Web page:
At this past Thursday’s meeting, most of the discussion centered around health insurance costs with Trustee Marianne Russo pointing out that those budget lines have increased dramatically over the past few years, and wondered whether the district needed to be so cautious in budgeting for such high increases. Resident Rob Mazella continued along a similar line of questioning during the Public Comment period of the meeting.
$12,768,392 is budgeted for health insurance in the 2017-18 budget - an increase of $629,670 over the current year.
Assistant Superintendent Olivia Buatsi stated that health insurance costs increased 12% this year over last year, and that it is impossible to precisely anticipate what the cost will be next year, since under the New York State Health Insurance Program, the premiums change in January, with the new numbers not announced until December, long after districts are mandated to adopt their budgets. Additionally, she continued that under state law employees who are paying as individuals or who are not enrolled in the program at all, can at any time during the year change their status. Dr. Melnick stated that currently there are 135 teachers not in the health insurance program most likely because they are on their spouse's plan and that it is responsible and prudent to plan the budget keeping in mind that some or even many might choose to enroll in the district plan.
Contractually, teachers must pay 20% of their health insurance premiums.
Further complicating projections over the past few years, Ms. Buatsi and Dr. Melnick said was the implementation of the Affordable Care Act.
On the revenue side of the budget, despite an "inflation factor"of 1.26%, the rate that is used for determining the district's individual tax levy limit, the tax cap for next year is more or less the same as this year's (actually down by $9,000, or about 0.01%).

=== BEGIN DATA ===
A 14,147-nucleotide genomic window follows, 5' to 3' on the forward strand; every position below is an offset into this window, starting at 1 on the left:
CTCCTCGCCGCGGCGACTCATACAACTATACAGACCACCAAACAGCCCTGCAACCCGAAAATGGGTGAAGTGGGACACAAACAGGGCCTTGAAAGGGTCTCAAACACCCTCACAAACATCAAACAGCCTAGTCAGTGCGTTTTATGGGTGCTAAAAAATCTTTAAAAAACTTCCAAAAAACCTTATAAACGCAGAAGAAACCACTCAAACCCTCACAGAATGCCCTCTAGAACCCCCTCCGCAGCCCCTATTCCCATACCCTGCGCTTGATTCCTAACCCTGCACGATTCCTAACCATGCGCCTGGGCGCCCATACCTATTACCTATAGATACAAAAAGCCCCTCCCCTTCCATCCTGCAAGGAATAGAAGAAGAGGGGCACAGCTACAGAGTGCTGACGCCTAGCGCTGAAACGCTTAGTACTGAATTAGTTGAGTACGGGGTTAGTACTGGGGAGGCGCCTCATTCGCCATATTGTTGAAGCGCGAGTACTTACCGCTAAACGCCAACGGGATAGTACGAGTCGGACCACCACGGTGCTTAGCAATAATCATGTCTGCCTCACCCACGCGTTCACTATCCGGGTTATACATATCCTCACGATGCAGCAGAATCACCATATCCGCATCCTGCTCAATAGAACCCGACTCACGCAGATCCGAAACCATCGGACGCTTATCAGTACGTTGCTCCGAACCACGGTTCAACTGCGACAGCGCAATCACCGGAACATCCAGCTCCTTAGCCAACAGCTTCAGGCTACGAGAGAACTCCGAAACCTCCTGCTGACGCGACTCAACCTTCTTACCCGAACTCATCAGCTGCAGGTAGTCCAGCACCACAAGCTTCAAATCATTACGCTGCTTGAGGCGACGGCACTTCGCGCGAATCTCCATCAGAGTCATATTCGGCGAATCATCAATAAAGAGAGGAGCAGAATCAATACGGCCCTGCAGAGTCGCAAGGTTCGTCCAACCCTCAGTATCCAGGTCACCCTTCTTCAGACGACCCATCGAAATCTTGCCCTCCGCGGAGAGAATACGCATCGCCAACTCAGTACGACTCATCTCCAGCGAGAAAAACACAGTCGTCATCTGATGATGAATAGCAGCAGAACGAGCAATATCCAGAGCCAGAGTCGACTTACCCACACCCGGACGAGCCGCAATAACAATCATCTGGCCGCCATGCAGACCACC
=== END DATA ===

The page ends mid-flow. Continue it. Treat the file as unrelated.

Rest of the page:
Dr. Melnick stated at the January 26 meeting that last year's removal of LIPA properties from the tax rolls and the subsequent effort to estimate the amount the district would receive from the new PILOTs on those properties greatly complicated the 2016-17 revenue picture. The district, he explained, received about $1 million more in PILOTs on those properties than it anticipated in an estimate it had provided, under the advice of counsel, to the State Comptroller's office. While that estimate allowed for a higher levy limit for 2016-17, that excess amount in PILOTs, under state law, had to be applied to the following year's revenue, which in turn, under the state's formula, reduced the tax levy limit by that amount for 2017-18.
As for state aid, the district is anticipating an increase of slightly more than $900,000 - from $4,417,565 to $5,331,389, but those numbers are not firm, Dr. Melnick explained in late January and are based on proposals announced by Governor Andrew Cuomo earlier this year.
Additionally, the District will apply to revenue $1 million of a grant secured a few years ago by Assemblyman Charles Lavine and State Senator Carl Marcellino to mitigate the impact on residents of any tax shift resulting from the demolition of the Glenwood Landing Power Plant. Ms. Buatsi said that about $5.1 million of that grant still remains for use in future budgets.
Complicating the spending side of the budget is the fact that teachers are currently without a contract. Dr. Melnick stated at the January 26 meeting that under the Triboro Amendment to New York State's Taylor Law, the district must factor into the budget salary changes due to step increases and lane changes, "and then we have to estimate an across the board."
The Board will vote to adopt the spending plan at its April 6 meeting.
The public will have the opportunity to vote on the budget and tax levy on May 16.